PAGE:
Page MenuHomeFreeBSD

shmfd: make shm_size a vm_ooffset_t
ClosedPublic

Authored by kevans on Jul 9 2020, 5:40 PM.

Details

Summary

On 32-bit platforms, this expands the shm_size to a 64-bit quantity and resolves a mismatch between the shmfd size and underlying vm_object size. The implementation did not account for this kind of mismatch.

Tentatively, I'd like to MFC it to stable/12, perhaps something like the following diff:

diff --git a/sys/kern/uipc_shm.c b/sys/kern/uipc_shm.c
index 700ee55bc99..d8a614afb41 100644
--- a/sys/kern/uipc_shm.c
+++ b/sys/kern/uipc_shm.c
@@ -531,6 +531,11 @@ shm_dotruncate(struct shmfd *shmfd, off_t length)
                object->charge += delta;
        }
        shmfd->shm_size = length;
+#if SIZE_MAX < UINT64_MAX
+       shmfd->shm_oldsize = length & 0xffffffff;
+#else
+       shmfd->shm_oldsize = length;
+#endif
        mtx_lock(&shm_timestamp_lock);
        vfs_timestamp(&shmfd->shm_ctime);
        shmfd->shm_mtime = shmfd->shm_ctime;
diff --git a/sys/sys/mman.h b/sys/sys/mman.h
index b2fad0e4757..aed759b5a8d 100644
--- a/sys/sys/mman.h
+++ b/sys/sys/mman.h
@@ -207,7 +207,7 @@ typedef     __size_t        size_t;
 struct file;

 struct shmfd {
-       size_t          shm_size;
+       size_t          shm_oldsize;
        vm_object_t     shm_object;
        int             shm_refs;
        uid_t           shm_uid;
@@ -230,6 +230,7 @@ struct shmfd {

        struct rangelock shm_rl;
        struct mtx      shm_mtx;
+       vm_ooffset_t    shm_size;
 };
 #endif

This would maintain some level of compatibility without breaking the layout too bad. New libprocstat would read garbage for the size on older 12 kernel core dumps (e.g. from fstat -M), but it's not clear to me that we strongly care about that.

Diff Detail

Repository
rS FreeBSD src repository
Lint
Automatic diff as part of commit; lint not applicable.
Unit
Automatic diff as part of commit; unit tests not applicable.

Event Timeline

kevans requested review of this revision.Jul 9 2020, 5:40 PM
kib accepted this revision.EditedJul 9 2020, 6:25 PM

Why do you need + shmfd->shm_oldsize = length & 0xffffffff; (for MFC) ? Simply assigning, possibly with explicit type conversion to silence a warning, should be good enough.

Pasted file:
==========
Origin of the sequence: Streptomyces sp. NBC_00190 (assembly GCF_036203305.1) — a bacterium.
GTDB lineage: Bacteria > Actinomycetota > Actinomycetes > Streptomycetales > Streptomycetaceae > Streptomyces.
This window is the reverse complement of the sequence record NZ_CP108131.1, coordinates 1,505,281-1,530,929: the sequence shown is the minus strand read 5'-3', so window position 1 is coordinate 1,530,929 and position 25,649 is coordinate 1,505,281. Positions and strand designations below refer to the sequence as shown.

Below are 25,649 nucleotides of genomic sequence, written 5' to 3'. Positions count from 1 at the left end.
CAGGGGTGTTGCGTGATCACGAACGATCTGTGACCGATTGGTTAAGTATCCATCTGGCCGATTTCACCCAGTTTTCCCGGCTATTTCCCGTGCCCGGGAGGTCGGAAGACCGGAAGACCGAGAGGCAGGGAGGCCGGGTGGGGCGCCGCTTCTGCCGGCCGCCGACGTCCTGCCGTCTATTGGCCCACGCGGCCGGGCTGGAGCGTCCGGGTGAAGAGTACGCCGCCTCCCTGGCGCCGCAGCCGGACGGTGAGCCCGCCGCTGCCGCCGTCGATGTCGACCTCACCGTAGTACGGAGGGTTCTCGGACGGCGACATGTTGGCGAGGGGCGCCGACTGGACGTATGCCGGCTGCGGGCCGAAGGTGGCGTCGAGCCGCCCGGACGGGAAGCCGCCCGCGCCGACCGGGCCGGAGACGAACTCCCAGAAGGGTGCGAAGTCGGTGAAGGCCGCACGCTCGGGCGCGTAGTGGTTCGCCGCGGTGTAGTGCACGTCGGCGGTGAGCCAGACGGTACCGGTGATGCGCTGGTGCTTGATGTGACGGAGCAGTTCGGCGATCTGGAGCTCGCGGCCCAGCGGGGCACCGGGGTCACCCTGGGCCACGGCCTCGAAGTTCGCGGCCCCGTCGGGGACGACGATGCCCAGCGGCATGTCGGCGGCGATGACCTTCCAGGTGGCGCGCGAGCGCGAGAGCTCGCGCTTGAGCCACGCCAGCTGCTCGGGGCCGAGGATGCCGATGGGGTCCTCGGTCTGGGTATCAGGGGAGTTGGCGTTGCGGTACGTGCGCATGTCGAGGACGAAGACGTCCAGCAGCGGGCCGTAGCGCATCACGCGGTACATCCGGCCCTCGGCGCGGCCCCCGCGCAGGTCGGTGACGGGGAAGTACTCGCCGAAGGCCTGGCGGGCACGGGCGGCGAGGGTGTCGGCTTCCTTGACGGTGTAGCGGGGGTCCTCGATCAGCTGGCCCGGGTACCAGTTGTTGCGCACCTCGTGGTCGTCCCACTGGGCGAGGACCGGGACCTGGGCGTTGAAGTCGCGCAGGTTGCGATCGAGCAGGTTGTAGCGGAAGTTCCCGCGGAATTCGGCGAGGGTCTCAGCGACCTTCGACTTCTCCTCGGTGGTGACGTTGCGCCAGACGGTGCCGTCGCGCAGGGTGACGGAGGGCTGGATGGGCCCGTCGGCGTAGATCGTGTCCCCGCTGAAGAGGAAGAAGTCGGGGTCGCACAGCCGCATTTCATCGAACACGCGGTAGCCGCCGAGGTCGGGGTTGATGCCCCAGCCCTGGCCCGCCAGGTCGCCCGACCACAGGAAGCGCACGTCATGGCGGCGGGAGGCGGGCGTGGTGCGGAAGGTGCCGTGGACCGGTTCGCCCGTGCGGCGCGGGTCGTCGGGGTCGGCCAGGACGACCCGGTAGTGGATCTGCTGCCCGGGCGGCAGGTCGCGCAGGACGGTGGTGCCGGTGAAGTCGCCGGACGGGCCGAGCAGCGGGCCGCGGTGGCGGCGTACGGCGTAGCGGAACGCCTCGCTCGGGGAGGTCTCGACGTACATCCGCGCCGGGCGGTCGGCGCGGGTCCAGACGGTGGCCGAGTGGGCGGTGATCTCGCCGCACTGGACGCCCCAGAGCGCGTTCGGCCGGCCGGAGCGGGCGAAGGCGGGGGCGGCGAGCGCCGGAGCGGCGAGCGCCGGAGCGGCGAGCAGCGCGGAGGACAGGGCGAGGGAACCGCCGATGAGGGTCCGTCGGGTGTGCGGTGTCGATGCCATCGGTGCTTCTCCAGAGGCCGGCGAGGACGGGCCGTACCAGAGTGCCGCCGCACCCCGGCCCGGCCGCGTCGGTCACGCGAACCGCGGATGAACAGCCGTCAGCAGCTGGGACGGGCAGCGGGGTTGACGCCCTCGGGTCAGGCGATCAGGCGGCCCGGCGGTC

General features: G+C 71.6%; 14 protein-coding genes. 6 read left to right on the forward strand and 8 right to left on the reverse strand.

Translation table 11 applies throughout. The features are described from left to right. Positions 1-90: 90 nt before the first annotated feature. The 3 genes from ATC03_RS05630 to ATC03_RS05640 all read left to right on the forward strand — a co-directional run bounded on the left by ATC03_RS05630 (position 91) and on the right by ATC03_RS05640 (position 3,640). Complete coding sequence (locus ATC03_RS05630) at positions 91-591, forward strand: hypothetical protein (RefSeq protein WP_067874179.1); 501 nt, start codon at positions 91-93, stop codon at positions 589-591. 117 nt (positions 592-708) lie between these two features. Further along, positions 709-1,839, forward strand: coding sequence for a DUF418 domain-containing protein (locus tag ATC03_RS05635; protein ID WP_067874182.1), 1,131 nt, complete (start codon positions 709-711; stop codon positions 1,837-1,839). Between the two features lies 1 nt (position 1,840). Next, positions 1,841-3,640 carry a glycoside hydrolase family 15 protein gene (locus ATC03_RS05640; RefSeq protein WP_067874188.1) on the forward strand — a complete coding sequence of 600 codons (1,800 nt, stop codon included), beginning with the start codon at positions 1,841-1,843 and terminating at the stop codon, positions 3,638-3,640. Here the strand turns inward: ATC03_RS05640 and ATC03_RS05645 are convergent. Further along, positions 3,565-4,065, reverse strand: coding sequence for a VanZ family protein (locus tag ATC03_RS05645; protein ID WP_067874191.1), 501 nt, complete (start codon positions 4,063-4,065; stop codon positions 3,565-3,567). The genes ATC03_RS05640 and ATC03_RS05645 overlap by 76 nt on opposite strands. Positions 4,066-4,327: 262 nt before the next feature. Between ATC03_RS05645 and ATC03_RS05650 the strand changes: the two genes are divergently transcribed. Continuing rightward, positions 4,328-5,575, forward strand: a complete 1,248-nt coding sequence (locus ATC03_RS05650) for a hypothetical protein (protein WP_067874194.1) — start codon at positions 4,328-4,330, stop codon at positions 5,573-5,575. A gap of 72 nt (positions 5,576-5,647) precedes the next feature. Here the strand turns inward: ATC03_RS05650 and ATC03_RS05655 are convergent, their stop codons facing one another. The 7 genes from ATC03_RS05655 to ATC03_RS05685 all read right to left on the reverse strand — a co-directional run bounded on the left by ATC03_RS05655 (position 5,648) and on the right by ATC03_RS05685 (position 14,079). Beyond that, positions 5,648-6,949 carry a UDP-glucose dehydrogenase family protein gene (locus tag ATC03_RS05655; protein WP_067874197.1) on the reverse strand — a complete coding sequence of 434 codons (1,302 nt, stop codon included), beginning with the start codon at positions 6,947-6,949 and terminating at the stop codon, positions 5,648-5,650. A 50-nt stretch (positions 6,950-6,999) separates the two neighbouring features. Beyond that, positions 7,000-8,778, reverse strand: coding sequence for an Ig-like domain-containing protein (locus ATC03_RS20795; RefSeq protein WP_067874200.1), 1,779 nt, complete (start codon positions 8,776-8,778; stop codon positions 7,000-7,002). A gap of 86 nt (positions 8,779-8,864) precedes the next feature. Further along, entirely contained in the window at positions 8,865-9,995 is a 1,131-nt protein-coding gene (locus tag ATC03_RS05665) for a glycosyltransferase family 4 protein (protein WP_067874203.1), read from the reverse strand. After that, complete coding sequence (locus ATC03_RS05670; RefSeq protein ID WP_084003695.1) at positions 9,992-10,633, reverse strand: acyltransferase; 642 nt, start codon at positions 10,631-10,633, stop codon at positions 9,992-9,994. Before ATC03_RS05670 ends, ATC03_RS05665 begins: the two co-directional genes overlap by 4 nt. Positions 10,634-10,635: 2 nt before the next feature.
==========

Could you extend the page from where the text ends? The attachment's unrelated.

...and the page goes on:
This revision is now accepted and ready to land.Jul 9 2020, 6:25 PM
In D25602#566434, @kib wrote:

Why do you need + shmfd->shm_oldsize = length & 0xffffffff; (for MFC) ? Simply assigning, possibly with explicit type conversion to silence a warning, should be good enough.

Sure, works for me. I was unsure if there's any implementation we care about that would truncate in some other fashion besides simply dropping the uppermost bits and err'd on the side of caution. I have no strong opinion, so I'll reduce that chunk to assignment with explicit cast to size_t. :)

In D25602#566434, @kib wrote:

Why do you need + shmfd->shm_oldsize = length & 0xffffffff; (for MFC) ? Simply assigning, possibly with explicit type conversion to silence a warning, should be good enough.

Sure, works for me. I was unsure if there's any implementation we care about that would truncate in some other fashion besides simply dropping the uppermost bits and err'd on the side of caution. I have no strong opinion, so I'll reduce that chunk to assignment with explicit cast to size_t. :)

Both size_t and vm_ooffset_t are unsigned. The C standard is explicit that conversion from wider unsigned type to narrow one takes the value mod max narrow, in other words it simply truncates upper bits for representation without padding. In other words, what you do with '&' happens automatically by cast.

In D25602#566440, @kib wrote:

Sure, works for me. I was unsure if there's any implementation we care about that would truncate in some other fashion besides simply dropping the uppermost bits and err'd on the side of caution. I have no strong opinion, so I'll reduce that chunk to assignment with explicit cast to size_t. :)

Both size_t and vm_ooffset_t are unsigned. The C standard is explicit that conversion from wider unsigned type to narrow one takes the value mod max narrow, in other words it simply truncates upper bits for representation without padding. In other words, what you do with '&' happens automatically by cast.

Oh, perfect, thanks. :-) Today, I learned.

This revision was automatically updated to reflect the committed changes.